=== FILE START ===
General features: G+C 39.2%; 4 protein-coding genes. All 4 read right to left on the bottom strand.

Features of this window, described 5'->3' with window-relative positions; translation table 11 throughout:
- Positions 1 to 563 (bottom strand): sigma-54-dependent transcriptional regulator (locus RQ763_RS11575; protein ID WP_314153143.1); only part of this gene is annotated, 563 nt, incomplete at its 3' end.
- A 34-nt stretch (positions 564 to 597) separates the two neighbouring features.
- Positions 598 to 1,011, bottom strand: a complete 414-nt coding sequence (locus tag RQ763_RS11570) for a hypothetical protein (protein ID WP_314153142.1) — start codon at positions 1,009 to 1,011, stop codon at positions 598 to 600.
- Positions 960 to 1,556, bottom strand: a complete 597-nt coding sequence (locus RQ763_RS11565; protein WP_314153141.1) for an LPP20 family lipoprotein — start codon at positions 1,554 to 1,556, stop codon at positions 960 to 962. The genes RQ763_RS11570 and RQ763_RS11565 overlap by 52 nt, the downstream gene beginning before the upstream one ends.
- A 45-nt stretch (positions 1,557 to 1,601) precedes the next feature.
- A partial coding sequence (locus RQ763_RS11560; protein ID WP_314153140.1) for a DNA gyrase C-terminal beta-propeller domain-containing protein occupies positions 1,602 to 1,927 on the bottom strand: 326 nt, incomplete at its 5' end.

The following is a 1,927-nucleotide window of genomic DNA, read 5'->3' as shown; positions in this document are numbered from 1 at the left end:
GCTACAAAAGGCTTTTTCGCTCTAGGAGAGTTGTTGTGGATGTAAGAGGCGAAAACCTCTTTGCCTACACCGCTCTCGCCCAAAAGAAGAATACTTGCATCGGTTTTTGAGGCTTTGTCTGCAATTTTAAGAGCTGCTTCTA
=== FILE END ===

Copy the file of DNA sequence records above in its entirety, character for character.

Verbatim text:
General features: G+C 39.2%; 4 protein-coding genes. All 4 read right to left on the bottom strand.

Features of this window, described 5'->3' with window-relative positions; translation table 11 throughout:
- Positions 1 to 563 (bottom strand): sigma-54-dependent transcriptional regulator (locus RQ763_RS11575; protein ID WP_314153143.1); only part of this gene is annotated, 563 nt, incomplete at its 3' end.
- A 34-nt stretch (positions 564 to 597) separates the two neighbouring features.
- Positions 598 to 1,011, bottom strand: a complete 414-nt coding sequence (locus tag RQ763_RS11570) for a hypothetical protein (protein ID WP_314153142.1) — start codon at positions 1,009 to 1,011, stop codon at positions 598 to 600.
- Positions 960 to 1,556, bottom strand: a complete 597-nt coding sequence (locus RQ763_RS11565; protein WP_314153141.1) for an LPP20 family lipoprotein — start codon at positions 1,554 to 1,556, stop codon at positions 960 to 962. The genes RQ763_RS11570 and RQ763_RS11565 overlap by 52 nt, the downstream gene beginning before the upstream one ends.
- A 45-nt stretch (positions 1,557 to 1,601) precedes the next feature.
- A partial coding sequence (locus RQ763_RS11560; protein ID WP_314153140.1) for a DNA gyrase C-terminal beta-propeller domain-containing protein occupies positions 1,602 to 1,927 on the bottom strand: 326 nt, incomplete at its 5' end.

The following is a 1,927-nucleotide window of genomic DNA, read 5'->3' as shown; positions in this document are numbered from 1 at the left end:
GCTACAAAAGGCTTTTTCGCTCTAGGAGAGTTGTTGTGGATGTAAGAGGCGAAAACCTCTTTGCCTACACCGCTCTCGCCCAAAAGAAGAATACTTGCATCGGTTTTTGAGGCTTTGTCTGCAATTTTAAGAGCTGCTTCTA